In the late afternoon of Sunday, September 19, 1819, 23-year-old John Keats struck out for his daily walk from his lodging in Winchester, England. He’d arrived in the city a month prior, leaving behind southern England’s Isle of Wight for a change of scenery in the cathedral city of Winchester. It was, potentially, his farewell tour as a poet: one last gasp to get it right or forsake his art forever. “My purpose now is to make one more attempt in the Press,” Keats wrote to his friend Benjamin Haydon the previous June, “if that fail, ‘ye hear no more of me’ as Chaucer says.”
No matter that the previous month had been the most productive of his life—“Ode on a Grecian Urn,” “Ode to a Nightingale,” and “Ode on Melancholy” are all believed to have been composed that May. In Keats’s view, he was a failure. Much of this sentiment was rooted in financial hardship; his lack of steady income not only prevented him from marrying his fiancé, Fanny Brawne, but also precluded him from bailing out his brother George from a bad business venture. Adding to his troubles was a slew of negative reviews for his 1818 poem “Endymion.” One critic described it as “imperturbable drivelling idiocy,” while another confessed that despite his “superhuman” attempts, he was unable to “struggle beyond the first of the four books.”
Under these dark clouds, Keats began his afternoon walk: past the cathedral yard, beneath the stone archway, and beyond a pair of college-like squares, until approaching the old city gates. Then, a sharp turn onto College Street before eyeing a footpath along the River Itchen.
Keats drank deeply from the pastoral beauty preserved along that path, roaming through the water meadow along an “alley of gardens” until arriving at the Hospital of St. Cross, a twelfth-century medieval almshouse where, for centuries, pilgrims received the Wayfarer’s Dole of ale and bread. Neither of which Keats received that day. He filled himself instead with sensations. The fructifying flavors of the autumnal walk all but overwhelmed him: “How beautiful the season is now, how fine the air, a temperate sharpness about it. Really, without joking, chaste weather, Dian skies,” he remarked in a letter to his friend John Reynolds just two days later. “I never lik’d stubble fields so much as now… Somehow a stubble plain looks warm—in the same way that some pictures look warm—this struck me so much in my Sunday walk that I composed upon it.”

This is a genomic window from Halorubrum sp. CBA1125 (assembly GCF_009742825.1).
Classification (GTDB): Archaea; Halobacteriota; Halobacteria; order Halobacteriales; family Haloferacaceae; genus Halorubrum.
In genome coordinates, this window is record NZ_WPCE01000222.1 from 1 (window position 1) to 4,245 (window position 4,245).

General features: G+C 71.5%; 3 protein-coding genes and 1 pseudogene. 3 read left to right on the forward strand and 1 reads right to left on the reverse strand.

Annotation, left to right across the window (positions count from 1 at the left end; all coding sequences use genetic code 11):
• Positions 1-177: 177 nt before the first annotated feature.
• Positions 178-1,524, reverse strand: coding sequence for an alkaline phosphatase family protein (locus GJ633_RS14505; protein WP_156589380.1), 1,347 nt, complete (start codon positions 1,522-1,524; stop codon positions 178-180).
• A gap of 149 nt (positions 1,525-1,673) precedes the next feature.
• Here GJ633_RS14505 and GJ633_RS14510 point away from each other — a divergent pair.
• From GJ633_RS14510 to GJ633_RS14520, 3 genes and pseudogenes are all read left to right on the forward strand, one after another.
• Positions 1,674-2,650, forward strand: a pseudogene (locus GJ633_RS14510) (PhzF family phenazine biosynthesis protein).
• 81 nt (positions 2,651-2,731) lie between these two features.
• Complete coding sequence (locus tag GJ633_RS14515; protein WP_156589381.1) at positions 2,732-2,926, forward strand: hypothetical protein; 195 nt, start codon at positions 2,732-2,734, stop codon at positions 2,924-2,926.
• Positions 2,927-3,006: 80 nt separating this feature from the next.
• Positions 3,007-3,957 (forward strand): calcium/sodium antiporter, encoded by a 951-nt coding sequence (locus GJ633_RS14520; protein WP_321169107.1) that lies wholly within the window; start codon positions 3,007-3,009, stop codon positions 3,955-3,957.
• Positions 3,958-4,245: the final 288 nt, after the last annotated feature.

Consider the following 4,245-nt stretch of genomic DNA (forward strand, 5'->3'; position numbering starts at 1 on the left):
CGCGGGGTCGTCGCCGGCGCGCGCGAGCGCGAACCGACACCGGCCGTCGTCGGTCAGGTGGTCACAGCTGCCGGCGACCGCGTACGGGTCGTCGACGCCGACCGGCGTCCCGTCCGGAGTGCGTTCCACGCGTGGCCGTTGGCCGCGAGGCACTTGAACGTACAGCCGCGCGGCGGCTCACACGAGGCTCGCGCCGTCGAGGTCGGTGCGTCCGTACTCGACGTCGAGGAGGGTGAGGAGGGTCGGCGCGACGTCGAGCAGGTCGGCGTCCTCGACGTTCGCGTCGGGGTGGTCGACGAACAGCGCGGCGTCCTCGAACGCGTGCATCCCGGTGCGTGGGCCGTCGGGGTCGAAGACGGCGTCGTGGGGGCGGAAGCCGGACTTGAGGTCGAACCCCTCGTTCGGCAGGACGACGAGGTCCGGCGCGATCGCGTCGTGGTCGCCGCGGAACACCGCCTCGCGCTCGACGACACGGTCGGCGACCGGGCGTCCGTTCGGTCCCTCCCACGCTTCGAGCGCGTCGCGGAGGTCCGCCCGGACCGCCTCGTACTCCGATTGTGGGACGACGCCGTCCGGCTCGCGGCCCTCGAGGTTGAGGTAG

The resulting poem, “To Autumn,” has since become one of the most anthologized English poems of all time. Though overshadowed by his odes to Grecian urns and nightingales, this detail-rich account of autumn’s inevitable turn to winter is often considered Keats’s most perfect poem. For all its slow-motion churning (gourds swelling, the “fume of poppies,” the “last-oozings” of the cider-press”), it also depicts a moment frozen in time. “Like the Greek figures on Keats’s urn,” writes poet Caitlin Kimball, “the scene is forever unfolding, round and perfect in its paradox of action and statis. It is always not yet winter.”
By the twentieth century, critics praised Keats’s work with the same zeal with which nineteenth-century critics had panned it—and no commendation was complete without some mention of “To Autumn.” In 1917, Keats’s biographer Sidney Colin described the poem as “more complete and faultless than any of them.” In 1961, Harold Bloom called it “the most perfect shorter poem in the English language.” That Keats’s most perfect poem doubled as his last poem of significance seems precisely the cruel irony we expect from a romantic poet. Then again, perhaps Keats’s untimely death at 25 secured his legacy.
Isn’t the myth of the poet always more memorable than his metaphors?
Two hundred and three years later, I, too, struck out for a stroll in Winchester. My family and I arrived in the city in late summer, accompanied by eight university students who’d joined me for a course on King Arthur. Sir Thomas Malory’s fifteenth-century text Le Morte D’arthur had named Winchester as the modern site for King Arthur’s Camelot, and so, for two weeks, we embedded ourselves upon King Arthur’s hallowed ground.
Most of these walks occurred in the pre-dawn hours when fog still clung across St. Giles Hill. Often, I was accompanied by my two-year-old daughter, who, perhaps owing to time-zone shifts, had become a morning person like me. To spare my wife and older children the indignity of such an early wake-up call, I’d buckle my daughter into her stroller, then head south toward High Street until the west front of Winchester Cathedral emerged between the Yew trees. Bypassing the tombs in the cathedral yard, we slipped beneath an archway toward Winchester College. Off to our right: the home where Jane Austen died. To our left: the ruins of Wolvesley Castle.